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NI election: Previous losers offer up crumbs of comfort to the latest batch of also-rans


Jo-Anne Dobson

Jo-Anne Dobson

Kevin Scott / Belfast Telegraph

Eamonn McCann

Eamonn McCann


Jo-Anne Dobson

As a series of high-profile MLAs lost their jobs on Friday, well-known figures who found themselves in the same position after last year's election offered words of support.

Fearghal McKinney, who spent three years at Stormont for the SDLP, lost out to the Green Party's Clare Bailey in 2016.

"It's very difficult," said Mr McKinney (54).

"Each individual going through it will face their own set of circumstances that led to them losing their seat.

"It could be a constituency thing, a specific political development, a whole range of things.

"Like me, they'll spend weeks looking at it, analysing it and trying to figure out what happened. But ultimately life does go on, and a year from now they'll look back at it differently. Whatever you do, don't panic."

DUP stalwart Jonathan Craig, a former engineer, represented Lagan Valley for nine years and accepted his fate pretty quickly.

"We knew going in to last year's election that one of the four of us standing would probably go," he said.

"So when I saw the figures after the first count I knew it wasn't looking good. Of course it was very personally disappointing, but I got my head around it within a few hours and started thinking about what to do next.

"There's no point crying over spilt milk.

"The two things on my mind were about securing the future for my family, and also for making sure my staff were OK.

"But the system at the time allowed a bit of a buffer of redundancy so we were able to get things together and now I'm happy to say they're all re-employed. The way things worked out for me were good, too, and I was able to get back onto the council, which I'm very happy with.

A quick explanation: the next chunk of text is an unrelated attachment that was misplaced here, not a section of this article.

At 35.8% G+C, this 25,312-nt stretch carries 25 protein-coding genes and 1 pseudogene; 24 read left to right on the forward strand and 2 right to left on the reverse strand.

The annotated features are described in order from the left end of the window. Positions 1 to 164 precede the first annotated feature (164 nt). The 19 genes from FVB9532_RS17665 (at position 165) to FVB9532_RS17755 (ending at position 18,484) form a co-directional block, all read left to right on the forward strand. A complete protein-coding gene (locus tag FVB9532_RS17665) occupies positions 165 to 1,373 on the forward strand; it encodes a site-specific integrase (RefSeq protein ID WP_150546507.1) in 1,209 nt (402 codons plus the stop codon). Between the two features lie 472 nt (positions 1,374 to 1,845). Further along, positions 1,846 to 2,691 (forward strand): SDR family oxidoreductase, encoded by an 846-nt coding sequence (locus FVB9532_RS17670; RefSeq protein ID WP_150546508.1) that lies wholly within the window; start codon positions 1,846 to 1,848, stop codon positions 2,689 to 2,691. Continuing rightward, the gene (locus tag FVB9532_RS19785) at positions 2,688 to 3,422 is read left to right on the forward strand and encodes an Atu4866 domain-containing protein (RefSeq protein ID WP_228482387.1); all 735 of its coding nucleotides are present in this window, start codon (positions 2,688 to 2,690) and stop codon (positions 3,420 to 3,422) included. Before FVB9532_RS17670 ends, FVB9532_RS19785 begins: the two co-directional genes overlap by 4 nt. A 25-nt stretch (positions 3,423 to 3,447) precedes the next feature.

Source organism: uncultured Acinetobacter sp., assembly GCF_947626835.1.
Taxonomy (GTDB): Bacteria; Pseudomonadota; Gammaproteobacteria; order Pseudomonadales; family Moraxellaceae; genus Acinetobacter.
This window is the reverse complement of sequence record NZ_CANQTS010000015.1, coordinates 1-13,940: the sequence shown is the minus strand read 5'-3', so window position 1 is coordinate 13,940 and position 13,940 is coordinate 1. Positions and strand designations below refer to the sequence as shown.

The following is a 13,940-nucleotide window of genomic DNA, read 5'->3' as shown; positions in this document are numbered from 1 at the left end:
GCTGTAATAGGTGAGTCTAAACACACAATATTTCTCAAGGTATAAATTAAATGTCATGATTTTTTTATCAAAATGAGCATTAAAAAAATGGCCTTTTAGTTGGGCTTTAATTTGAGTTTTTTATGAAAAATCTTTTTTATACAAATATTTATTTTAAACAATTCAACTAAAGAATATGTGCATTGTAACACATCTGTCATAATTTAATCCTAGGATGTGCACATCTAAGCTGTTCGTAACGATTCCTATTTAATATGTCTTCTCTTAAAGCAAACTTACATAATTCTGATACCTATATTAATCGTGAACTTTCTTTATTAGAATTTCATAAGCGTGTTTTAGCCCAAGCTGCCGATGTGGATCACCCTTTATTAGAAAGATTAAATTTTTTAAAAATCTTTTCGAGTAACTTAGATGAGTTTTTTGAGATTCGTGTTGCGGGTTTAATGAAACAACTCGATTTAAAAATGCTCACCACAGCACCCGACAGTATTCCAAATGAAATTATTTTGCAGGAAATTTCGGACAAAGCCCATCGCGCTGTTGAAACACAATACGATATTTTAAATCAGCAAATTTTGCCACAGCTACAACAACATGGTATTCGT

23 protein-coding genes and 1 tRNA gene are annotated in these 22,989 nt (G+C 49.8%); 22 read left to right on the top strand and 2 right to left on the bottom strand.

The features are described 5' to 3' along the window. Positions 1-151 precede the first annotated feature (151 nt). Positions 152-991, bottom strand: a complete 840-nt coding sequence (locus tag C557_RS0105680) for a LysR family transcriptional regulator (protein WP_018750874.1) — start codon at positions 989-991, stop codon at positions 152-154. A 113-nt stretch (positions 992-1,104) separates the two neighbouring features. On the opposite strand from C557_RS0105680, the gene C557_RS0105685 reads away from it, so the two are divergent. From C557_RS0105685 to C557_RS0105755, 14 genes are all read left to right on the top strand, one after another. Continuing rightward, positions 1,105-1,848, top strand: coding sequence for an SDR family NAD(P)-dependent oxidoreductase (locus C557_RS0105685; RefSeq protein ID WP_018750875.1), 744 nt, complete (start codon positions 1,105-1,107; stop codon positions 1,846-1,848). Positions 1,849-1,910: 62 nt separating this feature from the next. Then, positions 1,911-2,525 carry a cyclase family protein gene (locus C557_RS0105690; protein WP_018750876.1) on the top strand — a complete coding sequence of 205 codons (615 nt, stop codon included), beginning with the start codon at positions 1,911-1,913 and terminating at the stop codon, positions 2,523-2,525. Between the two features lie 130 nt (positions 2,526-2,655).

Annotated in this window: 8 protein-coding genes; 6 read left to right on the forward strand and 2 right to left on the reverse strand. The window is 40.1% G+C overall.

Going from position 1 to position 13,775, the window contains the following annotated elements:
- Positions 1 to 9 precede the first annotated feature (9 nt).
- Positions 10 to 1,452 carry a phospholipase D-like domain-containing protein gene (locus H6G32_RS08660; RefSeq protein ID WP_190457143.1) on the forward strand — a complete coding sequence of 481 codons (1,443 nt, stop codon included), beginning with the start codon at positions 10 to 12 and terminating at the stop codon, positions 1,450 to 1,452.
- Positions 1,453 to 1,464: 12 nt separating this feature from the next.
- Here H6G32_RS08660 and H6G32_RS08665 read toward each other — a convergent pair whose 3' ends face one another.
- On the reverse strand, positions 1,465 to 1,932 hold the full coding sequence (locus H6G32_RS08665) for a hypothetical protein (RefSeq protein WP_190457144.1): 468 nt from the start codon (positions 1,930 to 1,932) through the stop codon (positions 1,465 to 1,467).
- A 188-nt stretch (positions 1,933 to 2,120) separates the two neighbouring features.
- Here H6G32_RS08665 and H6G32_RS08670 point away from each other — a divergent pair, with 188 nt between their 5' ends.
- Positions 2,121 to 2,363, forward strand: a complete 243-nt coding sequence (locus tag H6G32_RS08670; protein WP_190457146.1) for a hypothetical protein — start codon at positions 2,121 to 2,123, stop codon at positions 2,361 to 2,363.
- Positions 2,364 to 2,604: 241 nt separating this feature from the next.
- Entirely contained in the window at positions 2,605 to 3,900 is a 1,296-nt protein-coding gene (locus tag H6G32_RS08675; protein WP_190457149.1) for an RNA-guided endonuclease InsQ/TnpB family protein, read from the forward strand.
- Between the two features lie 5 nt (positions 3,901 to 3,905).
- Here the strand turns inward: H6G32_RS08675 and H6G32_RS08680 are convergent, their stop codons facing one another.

"It's a big disappointment of course, because a job like that is more than just a job, it's a big part of your life.

But things carry on, and you very quickly adjust to life as you once knew it.

"It's absolutely fine."

Sinn Fein's Rosie McCorley spent a term at Stormont before People Before Profit's Gerry Carroll took her seat in West Belfast last year.

"Of course it was disappointing," said Rosie (60). "But it was disappointing for me and the party. We'd had a big majority in West Belfast, so it was always going to be hard to hold on to all five seats out of six, and when Gerry Carroll got one we weren't that shocked. People Before Profit were doing really well at the time. The way I looked at it, I was a Sinn Fein activist before I was an MLA, and the day after I lost my seat, I was still a Sinn Fein activist.

"I got a new job, but I carried on in the party and was out on the doors during this election and I'm really pleased for everyone that they're doing so well this time round. For people facing it this year, I don't know what advice to give.

"Everyone's experience will be very different, but I still count myself as part of the party and I didn't take it to heart. People are going to vote for who they want, and that's always up to them. It's politics, and you've got to take it for what it is."

Results centre - select a constituency - every result as it happened -

North Antrim - East Antrim - South Antrim - North Belfast - East Belfast - South Belfast - West Belfast - Strangford - South Down - Lagan Valley - Upper Bann - Newry and Armagh - Fermanagh & South Tyrone - West Tyrone - Mid Ulster - East Londonderry - Foyle - North Down

Belfast Telegraph